Women US senators ready to break another glass ceiling

December 18, 2008



WASHINGTON – Women are set to make history next month in the 220-year-old U.S. Senate.

For the first time since the Senate opened its doors in 1789, a pair of female lawmakers are in line to lead one of the chamber’s full committees.

Democratic Sen. Mary Landrieu of Louisiana is set to chair the Small Business Committee and Sen. Olympia Snowe of Maine is positioned to serve as the panel’s top Republican.

“It is a distinguished honor to join Senator Landrieu during this historic moment that will further empower women to pursue leadership roles within our country,” Snowe said.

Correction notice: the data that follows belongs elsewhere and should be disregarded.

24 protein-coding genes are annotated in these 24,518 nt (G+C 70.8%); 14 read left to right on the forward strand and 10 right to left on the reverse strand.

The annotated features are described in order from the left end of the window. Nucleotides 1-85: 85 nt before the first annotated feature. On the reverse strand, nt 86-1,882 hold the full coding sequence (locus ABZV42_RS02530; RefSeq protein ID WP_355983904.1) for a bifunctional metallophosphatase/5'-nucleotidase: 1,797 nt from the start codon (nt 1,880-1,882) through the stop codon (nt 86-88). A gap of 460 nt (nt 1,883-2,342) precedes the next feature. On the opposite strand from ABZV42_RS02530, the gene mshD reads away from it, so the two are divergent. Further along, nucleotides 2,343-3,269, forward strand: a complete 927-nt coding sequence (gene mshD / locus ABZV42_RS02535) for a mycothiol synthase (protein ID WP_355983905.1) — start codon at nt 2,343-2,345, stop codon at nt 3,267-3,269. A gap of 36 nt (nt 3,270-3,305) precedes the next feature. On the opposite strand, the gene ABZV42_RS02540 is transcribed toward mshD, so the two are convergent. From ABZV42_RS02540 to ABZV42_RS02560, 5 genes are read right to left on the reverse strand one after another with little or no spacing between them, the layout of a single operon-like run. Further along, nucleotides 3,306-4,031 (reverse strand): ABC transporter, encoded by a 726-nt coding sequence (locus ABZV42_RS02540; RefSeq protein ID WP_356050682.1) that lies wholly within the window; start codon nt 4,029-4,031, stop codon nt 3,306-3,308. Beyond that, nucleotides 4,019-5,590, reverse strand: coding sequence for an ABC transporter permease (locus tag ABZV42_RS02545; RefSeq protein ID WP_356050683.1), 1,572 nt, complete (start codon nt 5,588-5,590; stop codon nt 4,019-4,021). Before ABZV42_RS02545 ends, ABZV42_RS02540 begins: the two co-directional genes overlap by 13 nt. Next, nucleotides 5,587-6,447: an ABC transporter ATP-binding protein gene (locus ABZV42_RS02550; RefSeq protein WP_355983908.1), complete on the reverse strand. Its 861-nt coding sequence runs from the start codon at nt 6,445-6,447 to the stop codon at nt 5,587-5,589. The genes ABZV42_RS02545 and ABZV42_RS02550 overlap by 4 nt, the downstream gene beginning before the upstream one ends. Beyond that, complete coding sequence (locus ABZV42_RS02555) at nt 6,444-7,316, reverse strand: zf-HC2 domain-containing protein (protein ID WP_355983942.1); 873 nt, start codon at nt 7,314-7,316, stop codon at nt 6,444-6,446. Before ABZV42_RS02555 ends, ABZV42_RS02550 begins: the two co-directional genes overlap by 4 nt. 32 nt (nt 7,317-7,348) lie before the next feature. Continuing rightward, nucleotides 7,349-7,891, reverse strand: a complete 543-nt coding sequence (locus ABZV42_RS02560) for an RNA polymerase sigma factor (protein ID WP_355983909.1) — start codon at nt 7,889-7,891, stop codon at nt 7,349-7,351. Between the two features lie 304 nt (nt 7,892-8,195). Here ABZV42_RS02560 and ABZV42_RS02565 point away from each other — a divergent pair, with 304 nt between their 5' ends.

To be sure, men dominate the Senate and American politics. But women have made big and high-profile gains in recent years.

At least 16 women will be U.S. senators next year, perhaps 17 depending on who succeeds Sen. Hillary Rodham Clinton of New York.

Clinton, who barely lost the 2008 Democratic presidential nomination, will surrender her Senate seat after her anticipated confirmation next month as Barack Obama’s secretary of state.


Among the contenders to replace Clinton is another woman, Caroline Kennedy, daughter of former President John F. Kennedy and a niece of Sen. Edward Ted Kennedy.

REUTERS/Kevin Lamarque (women U.S. senators in January 2007)

REUTERS/Brian Snyder (Caroline Kennedy Schlossberg listens at a Harvard event)

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